Compared to DVD, let alone Blu-ray, VHS tapes are poor quality. If you haven’t viewed one for a while, therefore, it would be a good idea to play one to see if you’re still happy with them after becoming spoiled by the much improved quality of more modern video formats. After all, digitising your old tapes won’t improve the quality one bit.
If you decide that you do want to preserve some VHS tapes for posterity, you’ll need a VHS video player, so if you’ve already got rid of your old one you’re going to have to borrow or buy one.
Despite being obsolete you can still pick them up, both new and second hand. The latter will cost next to nothing but do bear in mind that, like most equipment with mechanical parts, there’s no guarantee that a second-hand recorder will offer acceptable performance. It's well worth asking for an unwanted player for free on sites such as Freegle and Freecycle.
How can I convert VHS to DVD?
Check your old tapes and if they’ve been gathering dust – literally, that is – try to clean as much as you can from the part of the cassette where the tape is exposed to prevent it being drawn inside once you play it. Also, make sure the spindles haven’t seized up. If they have, try to get them moving by hand before playing the offending tape.
If you don’t want to buy any gear or can’t afford the time to digitise all your VHS tapes, various companies provide a commercial service but prices will soon add up if you have lots of tapes.
Assuming you have a VHS player and want to tackle the job yourself, you'll need some way to get the video off your tape and onto your PC.
The MAGIX Rescue Your Videotapes package is a good option, though not cheap at £39.99 (despite seeming a good deal because of the hugely inflated RRP). But it comes with everything you need to make this process as easy as possible, so you don't have to worry about buying any other equipment.
The software is very easy to use and will attempt to enhance the quality of the audio and video. It will give you real-time playback of your video tape, so you can customise the experience as you wish.
There's a tutorial page as well, so if you're stuck then you can follow one of the simple guides to get you going again.
There are cheaper methods of making this conversion, and one option is to buy or use a VHS/DVD combo player (again widely available second hand) since most of these will let you record from VHS directly to a DVD which can then be 'ripped' to a digital file on your laptop if that's what you want.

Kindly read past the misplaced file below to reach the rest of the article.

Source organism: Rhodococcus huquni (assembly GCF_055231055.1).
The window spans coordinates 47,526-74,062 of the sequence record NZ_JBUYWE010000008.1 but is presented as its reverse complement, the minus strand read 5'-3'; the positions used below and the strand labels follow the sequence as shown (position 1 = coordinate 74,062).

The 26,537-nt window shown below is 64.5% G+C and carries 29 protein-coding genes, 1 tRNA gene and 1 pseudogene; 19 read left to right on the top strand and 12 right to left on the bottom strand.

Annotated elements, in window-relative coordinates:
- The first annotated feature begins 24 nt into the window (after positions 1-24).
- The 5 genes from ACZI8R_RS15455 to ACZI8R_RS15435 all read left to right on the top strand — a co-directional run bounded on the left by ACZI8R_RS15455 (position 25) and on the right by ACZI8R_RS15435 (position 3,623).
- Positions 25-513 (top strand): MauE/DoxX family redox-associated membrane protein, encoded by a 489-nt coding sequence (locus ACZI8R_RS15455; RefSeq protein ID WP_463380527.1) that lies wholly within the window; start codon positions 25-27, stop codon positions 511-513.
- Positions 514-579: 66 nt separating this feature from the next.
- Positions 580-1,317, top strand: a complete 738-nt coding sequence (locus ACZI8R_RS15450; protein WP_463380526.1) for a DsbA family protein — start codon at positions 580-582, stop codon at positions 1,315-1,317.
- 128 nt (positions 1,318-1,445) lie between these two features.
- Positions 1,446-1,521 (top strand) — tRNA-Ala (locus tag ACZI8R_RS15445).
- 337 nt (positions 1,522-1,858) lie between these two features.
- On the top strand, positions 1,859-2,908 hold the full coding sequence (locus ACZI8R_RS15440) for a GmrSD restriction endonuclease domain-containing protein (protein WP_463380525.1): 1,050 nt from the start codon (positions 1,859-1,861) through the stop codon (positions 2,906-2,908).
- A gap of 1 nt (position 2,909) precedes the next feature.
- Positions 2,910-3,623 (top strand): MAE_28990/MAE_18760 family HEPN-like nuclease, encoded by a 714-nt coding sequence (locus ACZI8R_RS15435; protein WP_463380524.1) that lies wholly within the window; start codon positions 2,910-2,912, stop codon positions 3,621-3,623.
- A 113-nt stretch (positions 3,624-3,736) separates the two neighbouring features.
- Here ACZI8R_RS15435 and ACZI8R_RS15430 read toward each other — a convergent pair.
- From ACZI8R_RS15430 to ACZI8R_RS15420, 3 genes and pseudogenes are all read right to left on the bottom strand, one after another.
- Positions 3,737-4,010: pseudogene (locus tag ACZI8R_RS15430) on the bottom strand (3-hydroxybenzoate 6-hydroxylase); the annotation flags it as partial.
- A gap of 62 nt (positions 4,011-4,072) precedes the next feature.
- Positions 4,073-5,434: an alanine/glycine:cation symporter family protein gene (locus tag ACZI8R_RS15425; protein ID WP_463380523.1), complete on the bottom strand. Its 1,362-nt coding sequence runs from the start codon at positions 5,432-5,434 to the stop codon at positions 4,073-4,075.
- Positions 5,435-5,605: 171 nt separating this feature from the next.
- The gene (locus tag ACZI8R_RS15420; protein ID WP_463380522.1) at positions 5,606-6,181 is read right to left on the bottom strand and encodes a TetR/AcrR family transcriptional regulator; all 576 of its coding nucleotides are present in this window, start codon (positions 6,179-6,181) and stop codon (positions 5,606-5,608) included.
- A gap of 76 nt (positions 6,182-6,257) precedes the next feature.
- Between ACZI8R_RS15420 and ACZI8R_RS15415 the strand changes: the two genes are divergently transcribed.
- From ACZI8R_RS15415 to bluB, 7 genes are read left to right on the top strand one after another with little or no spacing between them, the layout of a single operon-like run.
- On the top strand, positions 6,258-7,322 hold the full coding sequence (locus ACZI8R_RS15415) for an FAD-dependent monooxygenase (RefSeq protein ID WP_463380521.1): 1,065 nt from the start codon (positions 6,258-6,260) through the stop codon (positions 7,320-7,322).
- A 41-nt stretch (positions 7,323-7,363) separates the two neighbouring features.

A similar solution is to connect the video output on a VHS player to the video input of a DVD recorder. For this you'll need an A/V cable - either Scart, or a cable with composite video and RCA (phono) audio connectors.
If you don’t have a DVD recorder then your PC will provide the means of digitising your VHS tapes and, optionally, burning it to a DVD. However, you will need some additional video capture hardware and its associated software.
Since image quality really isn’t an issue with VHS tapes (i.e. it's inherently poor) the main considerations when choosing software are price, ease-of-use, reliability and quality of the support. Since these aspects aren’t immediately obvious, try to look at some reviews first. Converters cost around £20/$20 for something like this USB capture dongle from Amazon.
If you want to go down this route, here are the steps to take.
How do I convert VHS to digital?
Step 1. Connect your VHS video player to your PC using the cable or cables supplied with your chosen software. It should look something like the photo above. You may need a special Scart cable which has the red, white and yellow cables, or your video player may already have these outputs. (You won't be able to use front-mounted white, red and yellow connectors are these are almost always inputs - not outputs.)
Step 2. The process of digitising your VHS tapes should be straightforward enough. Start the recording software (which comes with the USB capture dongle) on your computer and play your VHS tape from the point where you want the recording to start.
Step 3. Stop the recording software at the end of the video, and stop the video VHS cassette..
Step 4. If you're burning the captured video to DVD, your software should provide an option for this, but if not, you can use something like Freemake. This will take the digital video captured from your VHS tape and record it to the DVD.
Insert a blank DVD into your computer's DVD writer (if it doesn't have one, you can buy an inexpensive USB DVD writer for around £15/$15 from Amazon).
There's little point in burning the file to Blu-ray as the poor quality of VHS makes it a waste of money. DVDs are cheaper and offer better quality than VHS anyway.
How can I watch the captured video on my phone or tablet?
Freemake supports most video formats, so do read our detailed guide to converting videos to different formats if you want to convert the captured video to MP4 which is supported by phones and tablets. To watch the video on your phone or tablet, it's as simple as connecting the device to your computer using its USB cable.
Then, if you have an Android device, look for a notification for USB options as - by default - it will only charge and not allow file transfers. The options will vary between Android devices, but once you've set the USB mode for file transfers, you should see it appear as a new drive in Windows File Explorer.
Copy the MP4 video file you saved earlier to the Videos or Movies folder on your Android device. It should then be visible in your default video app.
If you have an iPhone, you can use iCloud Drive to store the video and then access it via the Files app. Another option is to import the MP4 video into your iTunes library, then connect your phone (or iPad) to your computer and drag and drop the file from your library to the device.
You might also like to know how to convert vinyl to digital.